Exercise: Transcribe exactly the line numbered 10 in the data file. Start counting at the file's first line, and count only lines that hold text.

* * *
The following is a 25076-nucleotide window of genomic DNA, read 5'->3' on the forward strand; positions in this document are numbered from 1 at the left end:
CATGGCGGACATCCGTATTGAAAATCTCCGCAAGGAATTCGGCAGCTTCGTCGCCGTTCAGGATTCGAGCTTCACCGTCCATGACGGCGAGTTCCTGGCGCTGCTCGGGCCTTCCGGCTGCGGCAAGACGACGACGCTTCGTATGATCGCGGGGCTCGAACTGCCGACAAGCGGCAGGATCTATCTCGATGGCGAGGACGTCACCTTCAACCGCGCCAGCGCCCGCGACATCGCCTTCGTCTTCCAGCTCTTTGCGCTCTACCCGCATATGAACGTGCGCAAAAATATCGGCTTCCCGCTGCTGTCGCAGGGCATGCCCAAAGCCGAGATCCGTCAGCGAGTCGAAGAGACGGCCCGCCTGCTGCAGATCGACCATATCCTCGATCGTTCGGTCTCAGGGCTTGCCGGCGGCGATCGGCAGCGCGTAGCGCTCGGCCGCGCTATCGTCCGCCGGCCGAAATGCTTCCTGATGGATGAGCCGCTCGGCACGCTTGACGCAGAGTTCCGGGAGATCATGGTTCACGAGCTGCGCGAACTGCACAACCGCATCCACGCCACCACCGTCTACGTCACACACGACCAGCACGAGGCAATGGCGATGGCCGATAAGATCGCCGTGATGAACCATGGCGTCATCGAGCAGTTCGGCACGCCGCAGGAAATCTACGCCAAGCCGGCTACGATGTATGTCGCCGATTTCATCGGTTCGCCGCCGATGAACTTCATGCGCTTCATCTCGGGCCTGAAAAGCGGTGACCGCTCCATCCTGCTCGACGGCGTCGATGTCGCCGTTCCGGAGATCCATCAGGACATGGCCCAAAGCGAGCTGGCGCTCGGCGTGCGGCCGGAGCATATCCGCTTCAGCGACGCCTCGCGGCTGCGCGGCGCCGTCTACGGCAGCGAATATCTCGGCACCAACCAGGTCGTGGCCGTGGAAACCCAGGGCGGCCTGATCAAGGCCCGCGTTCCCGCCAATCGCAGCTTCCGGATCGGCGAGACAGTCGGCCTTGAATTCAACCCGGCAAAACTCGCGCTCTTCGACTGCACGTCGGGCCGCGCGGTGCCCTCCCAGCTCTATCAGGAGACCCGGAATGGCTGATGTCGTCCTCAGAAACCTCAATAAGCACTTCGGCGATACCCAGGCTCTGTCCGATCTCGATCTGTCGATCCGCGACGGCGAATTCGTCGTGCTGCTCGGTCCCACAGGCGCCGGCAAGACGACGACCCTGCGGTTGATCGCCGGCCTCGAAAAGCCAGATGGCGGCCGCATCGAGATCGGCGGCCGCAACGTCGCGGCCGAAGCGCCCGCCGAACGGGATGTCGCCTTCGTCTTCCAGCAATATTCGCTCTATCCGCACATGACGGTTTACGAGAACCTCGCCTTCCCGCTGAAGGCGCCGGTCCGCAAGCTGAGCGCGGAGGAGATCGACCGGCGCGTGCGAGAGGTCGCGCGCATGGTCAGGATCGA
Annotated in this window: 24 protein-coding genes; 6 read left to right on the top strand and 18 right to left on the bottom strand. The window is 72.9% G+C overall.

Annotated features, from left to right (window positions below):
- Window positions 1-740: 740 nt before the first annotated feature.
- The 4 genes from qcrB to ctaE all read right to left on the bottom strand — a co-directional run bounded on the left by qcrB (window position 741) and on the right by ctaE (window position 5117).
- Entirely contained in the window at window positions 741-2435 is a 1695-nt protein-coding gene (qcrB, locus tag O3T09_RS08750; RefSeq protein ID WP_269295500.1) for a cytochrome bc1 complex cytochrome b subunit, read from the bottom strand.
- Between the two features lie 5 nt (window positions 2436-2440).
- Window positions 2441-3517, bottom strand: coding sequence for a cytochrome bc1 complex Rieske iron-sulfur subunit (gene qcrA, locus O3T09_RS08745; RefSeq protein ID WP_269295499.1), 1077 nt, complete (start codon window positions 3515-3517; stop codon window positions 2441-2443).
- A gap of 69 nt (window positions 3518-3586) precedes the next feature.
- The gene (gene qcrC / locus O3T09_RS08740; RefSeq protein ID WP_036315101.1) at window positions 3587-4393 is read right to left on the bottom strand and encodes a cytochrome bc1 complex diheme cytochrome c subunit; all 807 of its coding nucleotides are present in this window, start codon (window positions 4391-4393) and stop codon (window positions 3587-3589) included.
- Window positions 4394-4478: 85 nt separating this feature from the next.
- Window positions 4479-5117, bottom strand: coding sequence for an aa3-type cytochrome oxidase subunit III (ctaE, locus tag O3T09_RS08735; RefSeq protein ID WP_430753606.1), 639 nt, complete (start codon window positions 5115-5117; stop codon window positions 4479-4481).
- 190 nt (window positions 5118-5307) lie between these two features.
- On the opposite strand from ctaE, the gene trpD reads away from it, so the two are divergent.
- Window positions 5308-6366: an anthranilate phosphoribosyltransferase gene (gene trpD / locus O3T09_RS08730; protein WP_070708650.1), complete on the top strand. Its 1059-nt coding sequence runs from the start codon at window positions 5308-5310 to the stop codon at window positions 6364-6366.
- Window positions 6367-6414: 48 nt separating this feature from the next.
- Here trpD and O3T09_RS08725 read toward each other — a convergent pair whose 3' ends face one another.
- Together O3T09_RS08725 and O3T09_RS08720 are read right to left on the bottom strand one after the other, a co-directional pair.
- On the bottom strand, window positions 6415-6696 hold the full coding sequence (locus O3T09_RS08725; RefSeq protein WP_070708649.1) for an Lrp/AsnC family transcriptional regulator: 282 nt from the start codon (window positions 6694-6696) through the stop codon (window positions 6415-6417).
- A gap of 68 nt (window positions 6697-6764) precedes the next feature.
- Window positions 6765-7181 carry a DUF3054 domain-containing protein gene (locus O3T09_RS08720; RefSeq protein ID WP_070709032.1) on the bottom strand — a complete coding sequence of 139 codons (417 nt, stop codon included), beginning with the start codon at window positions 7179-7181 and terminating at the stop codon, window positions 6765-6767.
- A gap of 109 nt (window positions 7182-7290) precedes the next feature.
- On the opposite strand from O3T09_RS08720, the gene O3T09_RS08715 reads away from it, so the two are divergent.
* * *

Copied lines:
- A gap of 69 nt (window positions 3518-3586) precedes the next feature.